In my first article on guillotine leagues, which set out the Bid Late, Bid Low strategy, I justified the “bid late” part of the strategy, in part, based on the fact that competition is laxer early in the season and intensifies as the season goes on. In this post I go into more detail.
Early on in the season, a bad team is more likely to survive by sheer luck than late in the season, because when there are more teams, there are more chances that at least one of them will have a low outlying score that is lower than the bad team in question. This reduces the disadvantage of having a bad team but also reduces the advantage of having a good team. In a guillotine league, it makes no difference if you are the highest scoring team or the second-lowest scoring team, until Week 16.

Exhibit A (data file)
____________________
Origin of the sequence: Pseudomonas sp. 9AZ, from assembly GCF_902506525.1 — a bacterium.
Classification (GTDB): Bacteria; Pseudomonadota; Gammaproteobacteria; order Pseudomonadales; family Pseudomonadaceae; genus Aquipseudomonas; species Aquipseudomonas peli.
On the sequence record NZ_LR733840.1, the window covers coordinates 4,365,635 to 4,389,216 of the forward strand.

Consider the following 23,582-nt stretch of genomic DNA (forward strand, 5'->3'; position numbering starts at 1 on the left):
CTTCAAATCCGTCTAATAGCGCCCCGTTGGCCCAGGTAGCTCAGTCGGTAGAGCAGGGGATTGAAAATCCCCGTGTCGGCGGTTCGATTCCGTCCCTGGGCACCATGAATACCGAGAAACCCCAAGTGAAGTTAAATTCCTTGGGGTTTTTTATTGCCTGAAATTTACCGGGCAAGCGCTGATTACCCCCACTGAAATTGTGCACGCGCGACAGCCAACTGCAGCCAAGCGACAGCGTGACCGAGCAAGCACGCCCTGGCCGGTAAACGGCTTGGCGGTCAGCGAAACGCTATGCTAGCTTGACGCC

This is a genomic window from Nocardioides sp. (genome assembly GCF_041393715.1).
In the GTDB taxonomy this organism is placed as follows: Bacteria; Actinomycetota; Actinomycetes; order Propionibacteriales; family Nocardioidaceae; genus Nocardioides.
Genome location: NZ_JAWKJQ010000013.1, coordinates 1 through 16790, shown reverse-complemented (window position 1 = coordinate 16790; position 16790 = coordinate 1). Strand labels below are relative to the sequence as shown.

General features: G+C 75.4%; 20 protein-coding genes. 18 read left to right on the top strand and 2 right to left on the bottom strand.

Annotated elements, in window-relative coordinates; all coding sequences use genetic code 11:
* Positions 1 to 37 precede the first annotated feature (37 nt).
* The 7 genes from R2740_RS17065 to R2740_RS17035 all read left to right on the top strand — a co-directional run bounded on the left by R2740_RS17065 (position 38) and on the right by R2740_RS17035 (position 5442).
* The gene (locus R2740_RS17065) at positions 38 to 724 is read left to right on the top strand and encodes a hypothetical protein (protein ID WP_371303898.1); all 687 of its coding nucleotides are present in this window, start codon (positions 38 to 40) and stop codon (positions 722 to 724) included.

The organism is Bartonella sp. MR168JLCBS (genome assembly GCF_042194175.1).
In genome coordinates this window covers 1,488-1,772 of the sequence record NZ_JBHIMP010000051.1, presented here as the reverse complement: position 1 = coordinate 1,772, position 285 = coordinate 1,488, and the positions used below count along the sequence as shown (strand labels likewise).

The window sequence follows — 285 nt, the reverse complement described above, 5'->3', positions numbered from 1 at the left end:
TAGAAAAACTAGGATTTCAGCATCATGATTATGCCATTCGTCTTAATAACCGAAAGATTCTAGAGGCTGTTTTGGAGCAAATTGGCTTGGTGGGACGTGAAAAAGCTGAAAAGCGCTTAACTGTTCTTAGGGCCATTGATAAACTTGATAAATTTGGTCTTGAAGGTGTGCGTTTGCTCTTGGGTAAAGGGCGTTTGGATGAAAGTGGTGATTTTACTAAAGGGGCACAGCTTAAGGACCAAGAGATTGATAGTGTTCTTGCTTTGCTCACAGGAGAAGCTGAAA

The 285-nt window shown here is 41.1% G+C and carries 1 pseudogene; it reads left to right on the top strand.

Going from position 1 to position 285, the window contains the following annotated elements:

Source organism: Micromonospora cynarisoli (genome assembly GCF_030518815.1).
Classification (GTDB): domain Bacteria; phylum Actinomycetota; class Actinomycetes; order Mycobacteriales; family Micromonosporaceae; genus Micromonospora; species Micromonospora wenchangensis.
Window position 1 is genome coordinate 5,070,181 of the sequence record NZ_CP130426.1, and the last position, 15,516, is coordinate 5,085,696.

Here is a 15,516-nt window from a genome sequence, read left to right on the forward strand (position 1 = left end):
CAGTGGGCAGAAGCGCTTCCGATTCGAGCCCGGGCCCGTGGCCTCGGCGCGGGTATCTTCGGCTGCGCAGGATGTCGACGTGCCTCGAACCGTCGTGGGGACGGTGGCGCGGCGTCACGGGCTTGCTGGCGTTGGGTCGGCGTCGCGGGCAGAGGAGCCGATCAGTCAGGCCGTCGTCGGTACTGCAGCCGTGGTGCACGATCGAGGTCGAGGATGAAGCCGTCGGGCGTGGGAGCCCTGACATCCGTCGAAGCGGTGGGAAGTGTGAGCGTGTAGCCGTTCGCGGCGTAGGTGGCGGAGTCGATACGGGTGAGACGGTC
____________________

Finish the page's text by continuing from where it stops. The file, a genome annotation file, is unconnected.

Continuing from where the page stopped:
This suggests that all else being equal, player acquisition should wait until later in the season. This fits nicely with other dynamics favoring late season acquisition, including that the later it is in the season, the better you understand which players will be healthy and perform well in the important matches at the end of the season; that more top players become available; and that FAAB deflation increases the value of your FAAB dollars as the season proceeds.